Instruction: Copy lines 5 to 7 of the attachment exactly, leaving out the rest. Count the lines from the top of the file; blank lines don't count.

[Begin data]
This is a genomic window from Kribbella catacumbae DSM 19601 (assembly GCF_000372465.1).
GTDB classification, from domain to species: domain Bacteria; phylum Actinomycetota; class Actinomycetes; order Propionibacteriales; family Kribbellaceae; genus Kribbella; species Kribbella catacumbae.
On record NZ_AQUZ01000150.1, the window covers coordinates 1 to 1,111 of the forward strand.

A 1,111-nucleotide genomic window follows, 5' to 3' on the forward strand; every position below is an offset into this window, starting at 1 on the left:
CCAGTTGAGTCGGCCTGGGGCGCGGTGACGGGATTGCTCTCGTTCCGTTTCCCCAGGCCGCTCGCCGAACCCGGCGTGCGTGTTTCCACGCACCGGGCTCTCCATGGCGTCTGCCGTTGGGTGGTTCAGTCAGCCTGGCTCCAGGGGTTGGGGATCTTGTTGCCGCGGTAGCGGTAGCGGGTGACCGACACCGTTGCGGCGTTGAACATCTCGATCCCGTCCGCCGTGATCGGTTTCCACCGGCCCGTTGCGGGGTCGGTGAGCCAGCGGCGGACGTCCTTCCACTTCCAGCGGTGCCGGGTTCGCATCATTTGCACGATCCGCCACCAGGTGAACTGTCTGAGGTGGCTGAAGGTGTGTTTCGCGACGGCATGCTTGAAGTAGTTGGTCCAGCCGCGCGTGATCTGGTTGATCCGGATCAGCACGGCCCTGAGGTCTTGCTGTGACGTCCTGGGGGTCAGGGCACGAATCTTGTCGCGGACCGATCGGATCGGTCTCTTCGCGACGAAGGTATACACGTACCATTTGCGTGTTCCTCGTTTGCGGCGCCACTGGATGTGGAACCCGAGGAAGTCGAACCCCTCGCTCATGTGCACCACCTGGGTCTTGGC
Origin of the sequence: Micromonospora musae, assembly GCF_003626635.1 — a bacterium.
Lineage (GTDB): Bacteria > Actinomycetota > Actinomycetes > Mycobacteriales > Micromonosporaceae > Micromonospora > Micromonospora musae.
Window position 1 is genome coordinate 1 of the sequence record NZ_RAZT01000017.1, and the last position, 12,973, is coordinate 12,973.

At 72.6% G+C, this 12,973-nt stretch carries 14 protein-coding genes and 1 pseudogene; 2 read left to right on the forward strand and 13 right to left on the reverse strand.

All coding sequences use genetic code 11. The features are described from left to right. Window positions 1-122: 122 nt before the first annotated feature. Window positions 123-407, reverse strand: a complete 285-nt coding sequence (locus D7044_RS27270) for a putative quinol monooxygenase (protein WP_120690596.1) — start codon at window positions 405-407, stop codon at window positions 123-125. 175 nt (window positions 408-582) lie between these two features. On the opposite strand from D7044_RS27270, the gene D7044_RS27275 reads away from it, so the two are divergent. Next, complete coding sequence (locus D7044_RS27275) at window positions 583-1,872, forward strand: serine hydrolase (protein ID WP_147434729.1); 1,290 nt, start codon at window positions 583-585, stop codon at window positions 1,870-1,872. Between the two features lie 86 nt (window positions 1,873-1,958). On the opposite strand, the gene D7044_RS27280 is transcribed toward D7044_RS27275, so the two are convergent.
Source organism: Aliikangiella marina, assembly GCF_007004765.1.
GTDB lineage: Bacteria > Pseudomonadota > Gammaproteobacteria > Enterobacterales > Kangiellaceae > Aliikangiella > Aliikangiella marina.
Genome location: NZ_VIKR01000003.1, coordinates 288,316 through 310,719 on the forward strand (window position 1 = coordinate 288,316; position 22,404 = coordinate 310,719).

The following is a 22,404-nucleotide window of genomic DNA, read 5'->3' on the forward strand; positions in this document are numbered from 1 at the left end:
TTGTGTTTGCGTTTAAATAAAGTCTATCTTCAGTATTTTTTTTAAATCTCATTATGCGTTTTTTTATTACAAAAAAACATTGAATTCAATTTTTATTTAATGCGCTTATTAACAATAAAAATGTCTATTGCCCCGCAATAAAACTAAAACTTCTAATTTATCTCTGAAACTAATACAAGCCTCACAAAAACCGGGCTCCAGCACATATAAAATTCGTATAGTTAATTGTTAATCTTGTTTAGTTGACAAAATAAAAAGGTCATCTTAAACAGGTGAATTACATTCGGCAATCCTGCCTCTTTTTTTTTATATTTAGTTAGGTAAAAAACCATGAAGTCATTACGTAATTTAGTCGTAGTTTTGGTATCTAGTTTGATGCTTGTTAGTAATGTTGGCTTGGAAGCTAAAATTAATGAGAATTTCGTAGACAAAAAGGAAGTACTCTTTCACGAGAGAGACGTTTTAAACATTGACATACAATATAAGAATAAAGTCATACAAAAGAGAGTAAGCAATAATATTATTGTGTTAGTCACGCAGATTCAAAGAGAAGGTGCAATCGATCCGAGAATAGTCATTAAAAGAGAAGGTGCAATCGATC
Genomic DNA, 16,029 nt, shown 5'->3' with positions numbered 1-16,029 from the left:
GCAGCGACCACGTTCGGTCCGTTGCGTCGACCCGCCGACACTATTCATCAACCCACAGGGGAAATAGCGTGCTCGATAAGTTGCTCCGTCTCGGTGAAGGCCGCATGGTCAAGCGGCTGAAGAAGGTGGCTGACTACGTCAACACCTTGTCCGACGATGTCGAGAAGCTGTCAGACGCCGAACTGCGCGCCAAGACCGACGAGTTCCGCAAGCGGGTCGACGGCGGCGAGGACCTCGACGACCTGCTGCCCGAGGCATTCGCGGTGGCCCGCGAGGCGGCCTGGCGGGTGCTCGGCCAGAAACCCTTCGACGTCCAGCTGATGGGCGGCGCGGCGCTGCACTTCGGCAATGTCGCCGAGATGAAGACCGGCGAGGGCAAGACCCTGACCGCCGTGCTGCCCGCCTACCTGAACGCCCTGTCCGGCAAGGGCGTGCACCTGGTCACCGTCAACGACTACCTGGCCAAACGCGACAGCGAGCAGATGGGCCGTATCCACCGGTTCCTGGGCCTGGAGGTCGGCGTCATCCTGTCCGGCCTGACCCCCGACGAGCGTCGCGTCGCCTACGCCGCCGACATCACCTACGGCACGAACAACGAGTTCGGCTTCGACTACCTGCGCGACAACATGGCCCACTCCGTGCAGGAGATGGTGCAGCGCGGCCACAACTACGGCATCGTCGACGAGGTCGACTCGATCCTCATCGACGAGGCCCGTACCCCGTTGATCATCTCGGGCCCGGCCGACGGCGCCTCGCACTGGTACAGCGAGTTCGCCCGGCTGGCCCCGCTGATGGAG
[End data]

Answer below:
CCAGTTGAGTCGGCCTGGGGCGCGGTGACGGGATTGCTCTCGTTCCGTTTCCCCAGGCCGCTCGCCGAACCCGGCGTGCGTGTTTCCACGCACCGGGCTCTCCATGGCGTCTGCCGTTGGGTGGTTCAGTCAGCCTGGCTCCAGGGGTTGGGGATCTTGTTGCCGCGGTAGCGGTAGCGGGTGACCGACACCGTTGCGGCGTTGAACATCTCGATCCCGTCCGCCGTGATCGGTTTCCACCGGCCCGTTGCGGGGTCGGTGAGCCAGCGGCGGACGTCCTTCCACTTCCAGCGGTGCCGGGTTCGCATCATTTGCACGATCCGCCACCAGGTGAACTGTCTGAGGTGGCTGAAGGTGTGTTTCGCGACGGCATGCTTGAAGTAGTTGGTCCAGCCGCGCGTGATCTGGTTGATCCGGATCAGCACGGCCCTGAGGTCTTGCTGTGACGTCCTGGGGGTCAGGGCACGAATCTTGTCGCGGACCGATCGGATCGGTCTCTTCGCGACGAAGGTATACACGTACCATTTGCGTGTTCCTCGTTTGCGGCGCCACTGGATGTGGAACCCGAGGAAGTCGAACCCCTCGCTCATGTGCACCACCTGGGTCTTGGC
Origin of the sequence: Micromonospora musae, assembly GCF_003626635.1 — a bacterium.
Lineage (GTDB): Bacteria > Actinomycetota > Actinomycetes > Mycobacteriales > Micromonosporaceae > Micromonospora > Micromonospora musae.